Throughout PAFE’s history, we’ve been fortunate to have key individuals involved to advance our mission and deepen our roots (and impact) in this community. We spend much time telling the story of our school district, our educators, and the students we serve. Today, we turn the camera to look behind the scenes at one such individual doing so much for our organization.
Kelly Prior, president and CEO of Litehouse, Inc, has been our board president for the past three years, and today, he passes the baton to Kendon Perry (who you’ll be hearing more about later).
We hit the jackpot to have this visionary leader on our board leadership. He is someone who leaned in with passion and left something better than he found it. When asked how he found the time in addition to his “life job,” as he puts it, at Litehouse, he said: “It’s by choice. You create the time. I am intentional about my decisions so I can choose something I am genuinely passionate about and go deep with it to make that impact. In the past, I’ve said yes to many things, and I’ve spread myself thin and been unable to do myself the justice of accomplishing something that matters.”
Kelly and his family moved to Sandpoint from Spokane in 2002, the year PAFE was founded. At that time, had a 15-month-old baby and another on the way. Advice he received before moving here: “Take a second look at the area because of the quality of education. You might need to consider private or home-schooling.”
Today, Kelly said, “I look back, and I speak to our donors that come to the golf tournament and say I’m proud to put my kids through public education in Sandpoint. I know PAFE doesn’t get all the credit for turning it around. We’ve been very fortunate with some of the leaders and teachers in our schools, but PAFE has certainly moved the needle with programs and contributions.”
A Solid Financial Plan
Kelly joined our board of directors when Coldwater Creek was exiting the market. There was a lot of fear in the community regarding how it would impact us, and PAFE wasn’t immune to that fear. Could we survive without the financial involvement of Coldwater Creek? Kelly led the development of a five-year financial plan to ensure we would thrive. The founders created the concept of an endowment and he created targets around that concept. Having a plan that identified goals, so we can get to a size that the earnings pay for the administration and overhead, helped drive many of our decisions (in support of our mission, of course). We had a plan so all future dollars raised would go towards programs.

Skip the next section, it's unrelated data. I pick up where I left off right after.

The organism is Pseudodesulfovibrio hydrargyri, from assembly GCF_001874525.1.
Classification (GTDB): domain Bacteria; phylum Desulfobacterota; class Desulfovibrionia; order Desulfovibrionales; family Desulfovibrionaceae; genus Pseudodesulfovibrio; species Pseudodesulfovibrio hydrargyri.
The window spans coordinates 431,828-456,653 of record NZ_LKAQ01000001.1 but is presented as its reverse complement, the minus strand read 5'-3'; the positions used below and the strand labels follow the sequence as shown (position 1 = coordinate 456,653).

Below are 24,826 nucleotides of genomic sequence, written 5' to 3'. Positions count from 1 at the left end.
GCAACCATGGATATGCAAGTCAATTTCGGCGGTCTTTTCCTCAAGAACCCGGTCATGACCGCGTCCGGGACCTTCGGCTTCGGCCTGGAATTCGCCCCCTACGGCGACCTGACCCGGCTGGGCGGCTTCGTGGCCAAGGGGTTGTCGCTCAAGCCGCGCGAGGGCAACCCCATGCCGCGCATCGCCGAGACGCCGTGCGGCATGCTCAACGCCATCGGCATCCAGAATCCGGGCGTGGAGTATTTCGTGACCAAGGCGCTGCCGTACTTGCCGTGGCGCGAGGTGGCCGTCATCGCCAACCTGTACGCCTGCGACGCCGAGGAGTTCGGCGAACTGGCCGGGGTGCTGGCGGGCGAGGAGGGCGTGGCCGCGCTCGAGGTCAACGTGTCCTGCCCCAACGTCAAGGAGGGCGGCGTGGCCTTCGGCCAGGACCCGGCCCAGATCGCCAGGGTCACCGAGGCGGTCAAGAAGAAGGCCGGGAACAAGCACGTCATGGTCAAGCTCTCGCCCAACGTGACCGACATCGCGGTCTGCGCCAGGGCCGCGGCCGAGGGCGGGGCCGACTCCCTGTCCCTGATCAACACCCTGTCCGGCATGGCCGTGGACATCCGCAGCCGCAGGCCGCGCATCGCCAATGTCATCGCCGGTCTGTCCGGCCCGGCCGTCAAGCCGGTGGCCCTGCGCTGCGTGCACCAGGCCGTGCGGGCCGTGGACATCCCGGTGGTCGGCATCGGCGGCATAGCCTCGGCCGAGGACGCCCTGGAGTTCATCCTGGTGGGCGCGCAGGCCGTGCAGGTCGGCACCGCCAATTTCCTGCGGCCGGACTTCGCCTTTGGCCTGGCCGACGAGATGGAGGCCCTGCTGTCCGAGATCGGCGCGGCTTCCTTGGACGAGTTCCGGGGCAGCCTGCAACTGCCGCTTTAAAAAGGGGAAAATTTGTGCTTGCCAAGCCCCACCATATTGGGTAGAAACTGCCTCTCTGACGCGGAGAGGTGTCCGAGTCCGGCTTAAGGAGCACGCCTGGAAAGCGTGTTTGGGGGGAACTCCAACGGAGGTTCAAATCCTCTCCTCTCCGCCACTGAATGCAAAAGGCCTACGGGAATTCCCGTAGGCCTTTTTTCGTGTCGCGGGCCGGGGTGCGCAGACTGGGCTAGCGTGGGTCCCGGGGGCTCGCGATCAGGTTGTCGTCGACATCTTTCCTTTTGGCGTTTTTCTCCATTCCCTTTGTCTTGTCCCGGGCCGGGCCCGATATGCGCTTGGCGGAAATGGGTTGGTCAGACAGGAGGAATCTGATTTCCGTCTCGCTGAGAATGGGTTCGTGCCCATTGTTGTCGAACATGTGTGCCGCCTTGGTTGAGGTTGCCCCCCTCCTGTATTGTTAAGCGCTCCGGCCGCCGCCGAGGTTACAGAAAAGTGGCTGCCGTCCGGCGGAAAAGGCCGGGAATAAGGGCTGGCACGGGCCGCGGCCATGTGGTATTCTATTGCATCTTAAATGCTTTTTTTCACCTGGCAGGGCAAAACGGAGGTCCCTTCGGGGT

This plan builds in resiliency to the unpredictable change in our community. For example, during Kelly’s tenure as President, the permanent levy passed, COVID saw a decrease in revenue and now we have an influx of new people, increased cost of living, and limited housing availability. Within our mission and our financial plan, we are able to return to key questions: What does the community want? Is education important to retired people and potentially unwilling to invest in it? What does our district need?
The Big Idea
As we approached our 20th anniversary, we wanted to have an opportunity to celebrate with our community. Yes, we were about to announce that our endowment was fully funded and that 100 percent of your donation would go directly to programs, but Kelly pushed for more. He wanted to invest in a big idea, so we turned to the district leadership to see what they needed. After much discussion, we landed on The Big Idea of funding an enhanced CTE program. This year, we are excited to see the residential carpentry program in action, and we will be visiting later this month, so stay tuned to see what that looks like!
A Sustainable Future
“I remember when I first moved here when education directly impacted my children and me. That was a good reason to get involved. Now, I am still as passionate about education as ever. My kids may want to have kids here. But even if it’s not my children, it’s children who need support and require more than what we can give them. So I say yes to the responsibilities of Litehouse, my employee-owners, and our future employee-owners, and to a strong community that does well to educate its children.”
PAFE gets better with age as the leaders who get involved each bring their contribution and leave the organization better than they found it. (Don’t get the wrong idea, Kelly isn’t going anywhere. We are thankful he will continue on our board.) This is what makes PAFE so special – the collaboration with the best people in this community.
“We continue to build this collaboration where we listen to the needs of the district and the community and partner with solutions for improvement. I wouldn’t be nearly as excited about this work if it were a flash in the pan,” said Kelly. “The work I feel I’ve helped contribute is helping the organization to be in perpetuity so that this great work can continue, regardless of who’s on the board, who’s at the executive director level, and what our community looks like. We’re now set up to keep giving back. And that’s really hard to get to.”
“I invite you to be engaged in the solution and get involved in improving education with a contribution to PAFE to continue this mission.”